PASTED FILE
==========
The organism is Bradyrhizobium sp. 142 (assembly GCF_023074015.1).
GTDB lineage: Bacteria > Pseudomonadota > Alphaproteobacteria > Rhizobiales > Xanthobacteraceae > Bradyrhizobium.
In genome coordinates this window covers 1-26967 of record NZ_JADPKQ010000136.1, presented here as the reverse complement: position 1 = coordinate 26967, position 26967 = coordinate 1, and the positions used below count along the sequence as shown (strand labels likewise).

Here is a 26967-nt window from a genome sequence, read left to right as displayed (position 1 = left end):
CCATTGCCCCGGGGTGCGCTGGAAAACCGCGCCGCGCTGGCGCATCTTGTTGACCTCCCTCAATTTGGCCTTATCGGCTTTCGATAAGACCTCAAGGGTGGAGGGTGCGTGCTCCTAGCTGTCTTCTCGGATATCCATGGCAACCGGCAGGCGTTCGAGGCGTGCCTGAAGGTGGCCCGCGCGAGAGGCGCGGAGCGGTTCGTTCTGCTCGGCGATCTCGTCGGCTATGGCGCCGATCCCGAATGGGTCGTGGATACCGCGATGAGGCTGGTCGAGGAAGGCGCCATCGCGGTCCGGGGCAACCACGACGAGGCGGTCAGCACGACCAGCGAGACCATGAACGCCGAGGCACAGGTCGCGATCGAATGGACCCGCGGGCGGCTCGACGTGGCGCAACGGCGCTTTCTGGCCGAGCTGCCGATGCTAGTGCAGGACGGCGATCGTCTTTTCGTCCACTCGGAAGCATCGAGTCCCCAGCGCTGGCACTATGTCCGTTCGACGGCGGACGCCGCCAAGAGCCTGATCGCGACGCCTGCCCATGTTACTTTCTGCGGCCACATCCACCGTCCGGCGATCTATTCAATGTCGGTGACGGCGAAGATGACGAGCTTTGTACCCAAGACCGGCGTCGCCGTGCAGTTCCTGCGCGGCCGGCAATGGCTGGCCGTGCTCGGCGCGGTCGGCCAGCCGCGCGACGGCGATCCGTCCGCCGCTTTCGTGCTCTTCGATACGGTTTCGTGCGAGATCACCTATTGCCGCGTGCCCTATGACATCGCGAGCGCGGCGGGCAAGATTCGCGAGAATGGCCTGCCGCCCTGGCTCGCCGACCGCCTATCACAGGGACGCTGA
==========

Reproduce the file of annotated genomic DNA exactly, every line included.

The organism is Bradyrhizobium sp. 142 (assembly GCF_023074015.1).
GTDB lineage: Bacteria > Pseudomonadota > Alphaproteobacteria > Rhizobiales > Xanthobacteraceae > Bradyrhizobium.
In genome coordinates this window covers 1-26967 of record NZ_JADPKQ010000136.1, presented here as the reverse complement: position 1 = coordinate 26967, position 26967 = coordinate 1, and the positions used below count along the sequence as shown (strand labels likewise).

Here is a 26967-nt window from a genome sequence, read left to right as displayed (position 1 = left end):
CCATTGCCCCGGGGTGCGCTGGAAAACCGCGCCGCGCTGGCGCATCTTGTTGACCTCCCTCAATTTGGCCTTATCGGCTTTCGATAAGACCTCAAGGGTGGAGGGTGCGTGCTCCTAGCTGTCTTCTCGGATATCCATGGCAACCGGCAGGCGTTCGAGGCGTGCCTGAAGGTGGCCCGCGCGAGAGGCGCGGAGCGGTTCGTTCTGCTCGGCGATCTCGTCGGCTATGGCGCCGATCCCGAATGGGTCGTGGATACCGCGATGAGGCTGGTCGAGGAAGGCGCCATCGCGGTCCGGGGCAACCACGACGAGGCGGTCAGCACGACCAGCGAGACCATGAACGCCGAGGCACAGGTCGCGATCGAATGGACCCGCGGGCGGCTCGACGTGGCGCAACGGCGCTTTCTGGCCGAGCTGCCGATGCTAGTGCAGGACGGCGATCGTCTTTTCGTCCACTCGGAAGCATCGAGTCCCCAGCGCTGGCACTATGTCCGTTCGACGGCGGACGCCGCCAAGAGCCTGATCGCGACGCCTGCCCATGTTACTTTCTGCGGCCACATCCACCGTCCGGCGATCTATTCAATGTCGGTGACGGCGAAGATGACGAGCTTTGTACCCAAGACCGGCGTCGCCGTGCAGTTCCTGCGCGGCCGGCAATGGCTGGCCGTGCTCGGCGCGGTCGGCCAGCCGCGCGACGGCGATCCGTCCGCCGCTTTCGTGCTCTTCGATACGGTTTCGTGCGAGATCACCTATTGCCGCGTGCCCTATGACATCGCGAGCGCGGCGGGCAAGATTCGCGAGAATGGCCTGCCGCCCTGGCTCGCCGACCGCCTATCACAGGGACGCTGA